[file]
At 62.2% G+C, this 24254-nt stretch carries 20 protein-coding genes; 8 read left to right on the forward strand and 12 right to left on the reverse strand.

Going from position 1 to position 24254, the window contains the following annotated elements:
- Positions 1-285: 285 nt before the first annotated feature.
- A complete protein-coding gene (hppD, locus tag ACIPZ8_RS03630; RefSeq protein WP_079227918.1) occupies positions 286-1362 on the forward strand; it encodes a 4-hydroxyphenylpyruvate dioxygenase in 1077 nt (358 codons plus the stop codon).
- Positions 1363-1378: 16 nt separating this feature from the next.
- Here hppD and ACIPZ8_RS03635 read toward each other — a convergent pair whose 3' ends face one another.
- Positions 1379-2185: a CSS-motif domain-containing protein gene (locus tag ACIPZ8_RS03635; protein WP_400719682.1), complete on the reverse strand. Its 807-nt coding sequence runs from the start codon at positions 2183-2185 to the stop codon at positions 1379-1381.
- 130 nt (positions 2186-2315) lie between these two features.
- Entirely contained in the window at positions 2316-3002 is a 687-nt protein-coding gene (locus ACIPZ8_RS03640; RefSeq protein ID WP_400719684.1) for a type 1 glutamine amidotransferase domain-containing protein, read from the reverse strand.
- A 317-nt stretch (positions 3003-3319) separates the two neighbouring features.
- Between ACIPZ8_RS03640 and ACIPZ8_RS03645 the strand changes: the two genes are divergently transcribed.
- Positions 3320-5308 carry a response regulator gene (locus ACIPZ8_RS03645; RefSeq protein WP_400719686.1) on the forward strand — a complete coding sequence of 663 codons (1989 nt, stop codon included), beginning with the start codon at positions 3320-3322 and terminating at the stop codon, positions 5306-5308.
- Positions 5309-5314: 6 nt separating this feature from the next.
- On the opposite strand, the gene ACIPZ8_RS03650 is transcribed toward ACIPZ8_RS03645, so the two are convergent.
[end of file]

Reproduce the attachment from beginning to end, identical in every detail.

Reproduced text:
At 62.2% G+C, this 24254-nt stretch carries 20 protein-coding genes; 8 read left to right on the forward strand and 12 right to left on the reverse strand.

Going from position 1 to position 24254, the window contains the following annotated elements:
- Positions 1-285: 285 nt before the first annotated feature.
- A complete protein-coding gene (hppD, locus tag ACIPZ8_RS03630; RefSeq protein WP_079227918.1) occupies positions 286-1362 on the forward strand; it encodes a 4-hydroxyphenylpyruvate dioxygenase in 1077 nt (358 codons plus the stop codon).
- Positions 1363-1378: 16 nt separating this feature from the next.
- Here hppD and ACIPZ8_RS03635 read toward each other — a convergent pair whose 3' ends face one another.
- Positions 1379-2185: a CSS-motif domain-containing protein gene (locus tag ACIPZ8_RS03635; protein WP_400719682.1), complete on the reverse strand. Its 807-nt coding sequence runs from the start codon at positions 2183-2185 to the stop codon at positions 1379-1381.
- 130 nt (positions 2186-2315) lie between these two features.
- Entirely contained in the window at positions 2316-3002 is a 687-nt protein-coding gene (locus ACIPZ8_RS03640; RefSeq protein ID WP_400719684.1) for a type 1 glutamine amidotransferase domain-containing protein, read from the reverse strand.
- A 317-nt stretch (positions 3003-3319) separates the two neighbouring features.
- Between ACIPZ8_RS03640 and ACIPZ8_RS03645 the strand changes: the two genes are divergently transcribed.
- Positions 3320-5308 carry a response regulator gene (locus ACIPZ8_RS03645; RefSeq protein WP_400719686.1) on the forward strand — a complete coding sequence of 663 codons (1989 nt, stop codon included), beginning with the start codon at positions 3320-3322 and terminating at the stop codon, positions 5306-5308.
- Positions 5309-5314: 6 nt separating this feature from the next.
- On the opposite strand, the gene ACIPZ8_RS03650 is transcribed toward ACIPZ8_RS03645, so the two are convergent.